After talking to so many people at the CEC 2011 Convention & Expo, I thought I would compile a list of the most frequently asked questions about being a Reality 101 blogger and a new special educator.
I really enjoyed meeting and sharing the blog with everyone at the convention. I hope this is somewhat informative. :o)
What do you wish you would have learned in college that you didn’t?
When I finally had my first classroom, I felt like I knew enough about teaching to successfully get started. It’s the non-teaching stuff that I had never thought about before that caused the most issues. :o)
For example, I would have liked more instruction on working with general educators who did not have a positive attitude about being involved with special education. I think that was the hardest thing for me. I also would have liked to see IEPs from states other than one where I went to school. I started teaching in a neighboring state, and the IEP looked a lot different from the ones I completed in college.
The other stuff was more school-specific: I had no idea how to maneuver the lunch line. I didn’t know what I was supposed to do when I had bus duty. I didn’t know how to pick up line #2 on the phone.
How do you manage paraprofessionals who are older than you, or who think you should do things differently?
I’ve been very lucky in this area. I can point and grunt to my paraprofessional and he immediately knows what I want him to do, and most of the time he’s already on his way to doing it (Mr. C., if you’re reading this, you rock!).
If this isn’t the situation in your classroom, I would suggest writing a guide that states your classroom rules and expectations. Create an atmosphere where all the adults in the room are equal members of the team, with final decisions ultimately up to you, the lead teacher. I know that sounds like a contradiction, but while you (and your students) respect your paraprofessionals, the buck needs to stop somewhere, and that needs to be with the classroom teacher.
What is your advice for finding a special education teaching position?
Network! Tell EVERYONE you know or meet that you are looking for a position. E-mail people you only sort of know from that meeting you attended a year ago. I’m not kidding you — I heard about my job through my best friend’s mom’s former co-worker. I was hired roughly three days after first learning about the position!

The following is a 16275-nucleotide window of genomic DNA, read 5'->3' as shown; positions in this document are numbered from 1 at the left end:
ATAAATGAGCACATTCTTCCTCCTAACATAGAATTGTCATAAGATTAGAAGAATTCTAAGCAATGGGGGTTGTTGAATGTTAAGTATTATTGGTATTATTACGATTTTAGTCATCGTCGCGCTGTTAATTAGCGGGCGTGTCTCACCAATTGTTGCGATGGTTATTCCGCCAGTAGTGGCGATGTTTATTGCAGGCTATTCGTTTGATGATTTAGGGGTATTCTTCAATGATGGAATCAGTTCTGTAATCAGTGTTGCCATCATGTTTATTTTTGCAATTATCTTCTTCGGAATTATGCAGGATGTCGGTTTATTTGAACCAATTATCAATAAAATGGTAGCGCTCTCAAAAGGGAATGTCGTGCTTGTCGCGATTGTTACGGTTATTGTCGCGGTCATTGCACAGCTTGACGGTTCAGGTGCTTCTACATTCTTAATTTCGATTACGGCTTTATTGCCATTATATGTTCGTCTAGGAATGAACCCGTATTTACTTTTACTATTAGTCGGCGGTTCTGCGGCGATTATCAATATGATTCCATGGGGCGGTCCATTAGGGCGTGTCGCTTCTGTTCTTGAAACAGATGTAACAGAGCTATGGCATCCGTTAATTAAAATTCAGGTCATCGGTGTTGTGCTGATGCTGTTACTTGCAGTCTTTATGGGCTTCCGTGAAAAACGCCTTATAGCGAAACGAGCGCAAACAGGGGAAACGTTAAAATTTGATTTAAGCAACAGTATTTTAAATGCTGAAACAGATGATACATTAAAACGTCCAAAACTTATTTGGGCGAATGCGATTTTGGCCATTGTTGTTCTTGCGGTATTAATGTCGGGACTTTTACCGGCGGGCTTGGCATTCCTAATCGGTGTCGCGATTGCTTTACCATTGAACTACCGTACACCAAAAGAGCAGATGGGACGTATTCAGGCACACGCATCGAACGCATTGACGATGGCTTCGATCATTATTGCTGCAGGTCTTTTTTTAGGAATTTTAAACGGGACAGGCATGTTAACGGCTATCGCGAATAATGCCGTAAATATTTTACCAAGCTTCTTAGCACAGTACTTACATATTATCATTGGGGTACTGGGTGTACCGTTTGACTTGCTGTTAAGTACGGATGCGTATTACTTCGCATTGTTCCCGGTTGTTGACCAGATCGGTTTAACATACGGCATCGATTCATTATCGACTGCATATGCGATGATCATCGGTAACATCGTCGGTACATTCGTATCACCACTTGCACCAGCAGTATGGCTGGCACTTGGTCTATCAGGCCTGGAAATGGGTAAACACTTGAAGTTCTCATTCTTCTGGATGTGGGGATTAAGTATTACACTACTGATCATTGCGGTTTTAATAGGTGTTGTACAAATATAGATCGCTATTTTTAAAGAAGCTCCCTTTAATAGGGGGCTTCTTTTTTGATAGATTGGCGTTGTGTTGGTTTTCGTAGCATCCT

Did you find out about your job for next year?
Yes! I get to keep it! The board voted to keep all the special education teachers who had been hired with ARRA stimulus money. So not only do I get to stay, but other very important people, like our assistive technology rock star and our amazing autism specialist, get to stay, too! Yay!!!
What blogs do you read?
I read two blogs on a regular basis, neither of which have anything to do with education. Both are purely for comic relief; a really good laugh at the end of a long day is priceless! They are “Hyperbole and a Half” by Allie Brosh (www.hyperboleandahalf.blogspot.com) and “Stuff Christians Like” by Jon Acuff (www.jonacuff.com/stuffchristianslike).
What are the rest of the “16 Things on a Stick”?
● Twitter.com (if you want to follow me, I’m missmissu)
● Skype.com (hint: use Skype to broadcast a general ed class in a self-contained setting if the big class makes your student uncomfortable)
● Google Earth (check out Google Lit Trips for a visual trip through books such as Night by Elie Wiesel)
● Discovery United Streaming (this is a service my school subscribes to that provides thousands of streaming videos for classroom use)
● Learn 360 (subscription service very similar to United Streaming, just a different variety of videos)
● Fotoflexer.com (free online photo editing)
● Glogster.com (online poster maker – great for visual learners)
● Google Tools (in the lower left side of a Google search)
● iSeek.com (search engine that can be limited to credible educational sources)
● Newseum.com (updated daily to show the front page of 100 newspapers from around the world)
● Search-cube.com (visual search engine)
● Seesmic.com (shows different strands in Twitter all at the same time)
● Tinyurl.com (shortens long Web site names)
● Wolframalpha.com (very cool search engine — you must play with this one!)
Do you write anything else?
I must say this was the most flattering question I’ve been asked! (Insert blush here.) I’ve had three articles published in a local magazine called On the Minds of Moms. I wrote “Love Story,” “Mommy Math,” and “Grass Greener;” and they can be found at www.onthemindsofmoms.com/woym.
Are you going to keep blogging after your Reality 101 term is over?
I really hope so! I have loved-loved-loved blogging this school year. Like I said at the Student Forum, writing is my free therapy. A few of us tossed around the idea of starting a Reality 201 (hint, hint, CEC!). Whether or not I have an audience, writing will always be a part of my life.
Thanks to all of you who have read our blog. It’s so fun to read the comments you leave. I know each of you is so very busy, so my thanks again for taking a few minutes to read my thoughts. It really means a lot to me. :o)